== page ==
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Perilous Confessions

by Carrie Dalby





While browsing The Haunted Bookshop on Dauphin Street in downtown Mobile, AL, I asked the proprietor if they carried local or independent authors. Indeed they do! Imagine my delight as he directed me to an entire section right up in the front of the shop! Perilous Confessions by Carrie Dalby immediately caught my eye. I admit I was intrigued by the Southern Gothic genre classification and that part of my purchase decision was based solely on the gorgeous cover art. I couldn’t help but wonder, “What on earth is Southern Gothic?” Hopping on my googler, I determined that, according to, Southern Gothic is a genre of Southern writing which often focuses on grotesque themes. It may include supernatural elements but generally focuses on damaged, even delusional, characters. Interesting…

There are no supernatural elements in Perilous Confessions but  there are damaged characters a plenty. Set in the very earliest years of the 20th century, Dalby beautifully recreates the rich, and hidden, dramas of Mobile high-society. Our heroine, Lucille Easton is an aspiring novelist and reluctant participant in the approaching Carnival season. Her heart is stolen and her passion ignited when she is pursued by the charismatic, wealthy, notorious bad-boy, Alexander Melling.

“’All artists need a spectacular love affair – something to power their work for years to come. I want to teach you what you can’t learn from novels, Lucy.’ His mouth hovered over hers as he spoke the tantalizing words. ‘Will you allow me to open you to a world of passion?’”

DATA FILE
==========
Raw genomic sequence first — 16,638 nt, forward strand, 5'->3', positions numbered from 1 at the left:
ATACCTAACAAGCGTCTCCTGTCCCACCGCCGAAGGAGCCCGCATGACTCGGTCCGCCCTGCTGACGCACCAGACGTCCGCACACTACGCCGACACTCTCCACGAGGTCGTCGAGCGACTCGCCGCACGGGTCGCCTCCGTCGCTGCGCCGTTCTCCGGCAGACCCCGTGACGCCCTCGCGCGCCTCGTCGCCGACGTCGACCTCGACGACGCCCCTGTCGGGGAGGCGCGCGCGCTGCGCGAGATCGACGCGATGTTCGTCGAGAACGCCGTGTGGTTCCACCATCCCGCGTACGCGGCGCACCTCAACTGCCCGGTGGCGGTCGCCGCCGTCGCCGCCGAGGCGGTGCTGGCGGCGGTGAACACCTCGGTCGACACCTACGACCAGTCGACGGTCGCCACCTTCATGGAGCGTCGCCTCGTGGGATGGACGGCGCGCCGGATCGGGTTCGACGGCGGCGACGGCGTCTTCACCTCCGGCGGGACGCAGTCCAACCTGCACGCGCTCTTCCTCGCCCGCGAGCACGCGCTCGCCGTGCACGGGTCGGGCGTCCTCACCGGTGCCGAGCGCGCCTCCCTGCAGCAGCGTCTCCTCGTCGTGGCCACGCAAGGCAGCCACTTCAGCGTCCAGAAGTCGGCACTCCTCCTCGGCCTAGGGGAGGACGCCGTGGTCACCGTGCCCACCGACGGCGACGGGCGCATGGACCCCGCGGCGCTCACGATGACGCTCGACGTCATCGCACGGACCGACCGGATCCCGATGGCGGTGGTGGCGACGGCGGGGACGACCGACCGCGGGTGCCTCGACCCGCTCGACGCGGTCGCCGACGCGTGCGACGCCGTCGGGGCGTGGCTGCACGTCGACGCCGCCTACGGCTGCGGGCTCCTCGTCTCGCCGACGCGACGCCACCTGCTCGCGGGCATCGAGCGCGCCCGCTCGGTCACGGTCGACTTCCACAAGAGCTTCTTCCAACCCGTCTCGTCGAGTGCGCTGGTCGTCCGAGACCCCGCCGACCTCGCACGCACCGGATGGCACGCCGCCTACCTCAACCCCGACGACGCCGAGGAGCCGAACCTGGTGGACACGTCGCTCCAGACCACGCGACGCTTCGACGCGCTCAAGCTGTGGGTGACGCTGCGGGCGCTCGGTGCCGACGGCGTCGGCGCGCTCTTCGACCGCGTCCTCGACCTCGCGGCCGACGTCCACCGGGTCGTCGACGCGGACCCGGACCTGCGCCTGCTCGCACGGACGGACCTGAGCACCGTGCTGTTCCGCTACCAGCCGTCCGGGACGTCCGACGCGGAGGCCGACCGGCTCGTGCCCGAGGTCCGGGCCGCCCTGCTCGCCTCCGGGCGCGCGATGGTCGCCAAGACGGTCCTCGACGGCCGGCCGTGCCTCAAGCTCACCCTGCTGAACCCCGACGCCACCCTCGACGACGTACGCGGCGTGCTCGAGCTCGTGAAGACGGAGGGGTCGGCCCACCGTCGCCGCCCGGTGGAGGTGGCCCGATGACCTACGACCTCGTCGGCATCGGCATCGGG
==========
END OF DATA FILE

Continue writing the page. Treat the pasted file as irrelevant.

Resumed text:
Lucy’s brother, Edward, and Alexander are members of the same Mardi Gras krewe, the Mystics of Dardenne, a scandalous group of bachelors who wreak havoc everywhere they go. While membership is secret, the krewe’s reputation is less than respectable. Edward does his best to warn her about Alexander and the damage he could do to her reputation. He tries to scare Alexander away, even encouraging another friend to pursue Lucy. But the couple forges on – secretly tempting fate and flouting the strict rules of courtship. Her mother, despairing of Lucy ever finding a husband, is delighted to discover her daughter has a secret suitor.

However, when her secret love is revealed to be Alexander Melling, Lucy’s family is concerned about her future with Alexander. Alex assures them his intentions towards Lucy are entirely proper and his reveling days are over. When he proposes, they are delighted. She will be marrying into one of the most influential families in the city. Their own status is sure to be elevated.

Unfortunately, the Mellings have a dark, controlling, and perverse history which rears its ugly head just days before their Valentine’s Day wedding. Suffering under the suffocating thumb of his father, Alexander turns to drinking to exorcise his personal demons, unleashing them on the innocent Lucy.

“Hot, searing agony radiated from where she used to have a heart. Lucy pondered the words she’d overheard Mr. Melling say: She’s liable to break the first time you drive her. While she didn’t understand the words Saturday, she now knew all too well what he’d meant.”

Her body will mend but all the confessions in the world may not be enough to repair the damage to Lucy’s heart.

I read Perilous Confessions in one glorious afternoon, unable to put it down. Dalby’s love for the city of Mobile is evident and her historical research shines through without overshadowing the story. Dark, impetuous romance at its finest. Attributed to independent publishing house, Bienvenue Press in Youngsville, LA, Dalby is an author Mobile should be proud of.

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One Comment

  • Carrie Dalby says:

    What a surprise! I’m glad you found PERILOUS CONFESSIONS at my favorite indie bookstore–and that you enjoyed it so well. Yes, I dug into Mobile’s colorful history for inspiration and tidbits to help bring the story to life. Southern Gothic is a favorite for me as a reader and writer because you don’t know how things will end. There is more to the Eastons and Melllings if you want to travel further down that dark path.

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